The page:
Documentation

Vulnerability: Infiltrating a network via Powerline (HomePlugAV) adapters

As I posted recently, I've been playing around with some of ON Network's PL500 HomePlugAV Adapters. Given my previous experience with Powerline adapters, as part of that tinkering I thought I'd see whether they contain (or are) a security issue.

Unfortunately the news isn't great, as I can now get effective physical network access using the HomePlugAV adapters as my entry point. It does, of course require some proximity to the target network, but is otherwise pretty straight forward.

As I don't have $5,000 to spare, I did this without reading the HomePlugAV technical specification.

 

Responsible Disclosure: Before publishing, I contacted the HomePlug Alliance to notify them of the issues I'd identified, but have had no response

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Communicating with HomePlugAV Devices using Python

I've got a couple of pairs of ON Networks' PL 500 HomePlugAV Powerline Adapters and have been playing around with them to see how they compare to the Computrend 902 devices I played around with 5 years ago.

I'm still playing around with the kit, but thought I'd document a very basic example of how to send commands to the devices using Python - the instructions should work for any kit based on Qualcomm's INT6x00 and AR7x00 chipsets (mine use the AR7420/QCA7420) - we'll be changing one of the encryption keys (the NMK) that the devices use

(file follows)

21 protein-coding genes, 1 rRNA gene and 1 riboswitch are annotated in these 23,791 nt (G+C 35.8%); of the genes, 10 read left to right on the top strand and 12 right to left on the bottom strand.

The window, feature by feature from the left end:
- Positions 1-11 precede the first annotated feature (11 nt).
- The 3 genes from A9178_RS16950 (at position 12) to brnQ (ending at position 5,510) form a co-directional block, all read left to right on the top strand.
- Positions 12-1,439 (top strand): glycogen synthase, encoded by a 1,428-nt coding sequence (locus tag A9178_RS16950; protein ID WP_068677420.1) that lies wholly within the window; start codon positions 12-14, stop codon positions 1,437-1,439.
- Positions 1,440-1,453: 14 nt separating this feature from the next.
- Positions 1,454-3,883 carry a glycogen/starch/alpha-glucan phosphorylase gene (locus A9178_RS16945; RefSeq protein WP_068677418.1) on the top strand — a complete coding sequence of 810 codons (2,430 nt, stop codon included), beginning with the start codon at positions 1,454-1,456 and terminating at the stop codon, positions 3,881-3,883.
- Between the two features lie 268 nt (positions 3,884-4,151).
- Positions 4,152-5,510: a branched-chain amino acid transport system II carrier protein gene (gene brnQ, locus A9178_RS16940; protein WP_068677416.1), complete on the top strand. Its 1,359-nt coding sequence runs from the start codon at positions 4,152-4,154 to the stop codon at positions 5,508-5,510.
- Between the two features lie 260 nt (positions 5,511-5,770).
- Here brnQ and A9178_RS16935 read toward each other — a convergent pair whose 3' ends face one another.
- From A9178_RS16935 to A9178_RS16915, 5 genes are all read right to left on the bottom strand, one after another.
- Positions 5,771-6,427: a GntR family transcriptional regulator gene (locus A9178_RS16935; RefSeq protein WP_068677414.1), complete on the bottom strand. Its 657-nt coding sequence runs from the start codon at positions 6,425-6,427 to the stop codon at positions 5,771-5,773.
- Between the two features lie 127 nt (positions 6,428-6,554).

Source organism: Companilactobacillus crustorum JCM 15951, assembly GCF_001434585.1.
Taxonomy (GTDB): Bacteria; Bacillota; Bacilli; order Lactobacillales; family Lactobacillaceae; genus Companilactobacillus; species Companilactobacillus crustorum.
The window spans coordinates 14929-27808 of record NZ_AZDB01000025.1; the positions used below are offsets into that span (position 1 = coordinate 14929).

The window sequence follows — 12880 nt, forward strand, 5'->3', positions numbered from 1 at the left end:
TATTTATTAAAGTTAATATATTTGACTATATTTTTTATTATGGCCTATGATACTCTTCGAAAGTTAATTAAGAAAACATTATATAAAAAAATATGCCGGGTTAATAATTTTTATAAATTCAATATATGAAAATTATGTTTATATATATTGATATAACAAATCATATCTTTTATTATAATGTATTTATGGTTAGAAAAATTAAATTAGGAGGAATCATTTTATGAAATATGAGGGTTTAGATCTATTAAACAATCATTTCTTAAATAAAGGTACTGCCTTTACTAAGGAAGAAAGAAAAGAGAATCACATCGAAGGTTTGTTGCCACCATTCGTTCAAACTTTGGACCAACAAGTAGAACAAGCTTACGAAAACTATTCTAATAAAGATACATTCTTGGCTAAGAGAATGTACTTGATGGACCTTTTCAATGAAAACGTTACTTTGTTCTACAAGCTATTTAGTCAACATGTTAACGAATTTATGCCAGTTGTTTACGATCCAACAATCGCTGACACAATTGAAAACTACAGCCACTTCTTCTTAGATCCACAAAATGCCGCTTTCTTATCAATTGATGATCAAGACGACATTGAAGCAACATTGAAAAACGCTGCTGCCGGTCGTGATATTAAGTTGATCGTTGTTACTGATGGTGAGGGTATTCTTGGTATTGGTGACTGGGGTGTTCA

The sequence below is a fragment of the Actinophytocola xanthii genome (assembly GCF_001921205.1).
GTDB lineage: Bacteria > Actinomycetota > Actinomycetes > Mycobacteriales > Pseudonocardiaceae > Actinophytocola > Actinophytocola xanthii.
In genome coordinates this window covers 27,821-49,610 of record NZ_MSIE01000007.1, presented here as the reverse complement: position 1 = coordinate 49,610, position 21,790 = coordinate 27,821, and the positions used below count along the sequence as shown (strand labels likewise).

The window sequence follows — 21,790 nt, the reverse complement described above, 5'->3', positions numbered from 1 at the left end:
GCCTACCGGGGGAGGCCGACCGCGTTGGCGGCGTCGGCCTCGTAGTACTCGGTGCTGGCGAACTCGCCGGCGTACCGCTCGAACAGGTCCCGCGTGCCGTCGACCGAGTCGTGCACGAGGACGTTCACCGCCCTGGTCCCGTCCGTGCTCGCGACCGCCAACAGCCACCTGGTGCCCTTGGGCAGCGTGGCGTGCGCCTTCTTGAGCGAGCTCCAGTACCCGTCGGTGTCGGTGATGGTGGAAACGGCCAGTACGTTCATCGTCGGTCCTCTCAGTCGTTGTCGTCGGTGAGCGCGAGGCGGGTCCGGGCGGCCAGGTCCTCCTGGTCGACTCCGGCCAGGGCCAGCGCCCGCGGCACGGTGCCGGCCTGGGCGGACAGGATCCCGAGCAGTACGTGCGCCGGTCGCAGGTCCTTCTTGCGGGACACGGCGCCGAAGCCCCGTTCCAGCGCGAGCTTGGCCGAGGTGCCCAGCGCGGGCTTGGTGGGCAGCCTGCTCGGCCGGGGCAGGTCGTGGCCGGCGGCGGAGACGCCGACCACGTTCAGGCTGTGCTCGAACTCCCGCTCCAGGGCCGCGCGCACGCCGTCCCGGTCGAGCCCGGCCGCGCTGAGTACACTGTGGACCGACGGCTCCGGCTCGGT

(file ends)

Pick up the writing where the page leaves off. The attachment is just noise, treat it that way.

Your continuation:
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Unbound: Adding Custom DNS Records

When I wrote my post on configuring DNS, DHCP and NTP on a Raspberry Pi, I forgot to include information on how to add your own DNS records to Unbound (straight forward as it is). So in this post, I'll give a very brief overview.

All changes should be made in an unbound configuration file (probably /etc/unbound/unbound.conf, though you could also put them into a file in local.d, depending on your distribution - see below)

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Android: Protecting your network data from local snooping

There's been a lot of news of late about the likes of NSA and GCHQ passively listening to Internet traffic. The steps in this post won't protect you from such a well resourced attacker, but will prevent others on open wifi networks and your mobile data provider from looking at the content of your phone's network traffic.

A good example of the data that can easily be collected can be seen in this recent Ars Technica post.

In this post, we'll be configuring an Android phone to conditionally connect to an OpenVPN server, dependant on whether it's associated with a specific WLAN

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NGinx: Accidentally DoS'ing yourself

It turned out to be entirely self-inflicted, but I had a minor security panic recently. Whilst checking access logs I noticed (a lot of) entries similar to this

127.0.0.1 [01/Jun/2014:13:04:12 +0100] "GET /myadmin/scripts/setup.php HTTP/1.0" 500 193 "-" "ZmEu" "-" "127.0.0.1"

There were roughly 50 requests in the same second, although there were many more in later instances.

Generally an entry like that wouldn't be too big of a concern, automated scans aren't exactly a rare occurrence, but note the source IP - 127.0.0.1 - the requests were originating from my server!

I noticed the entries as a result of having received a HTTP 500 from my site (so looked at the logs to try and find the cause). There were also (again, a lot of) corresponding entries in the error log

2014/06/01 13:04:08 [alert] 19693#0: accept4() failed (24: Too many open files)

After investigation, it turned out not to be a compromise. This post details the cause of these entries.

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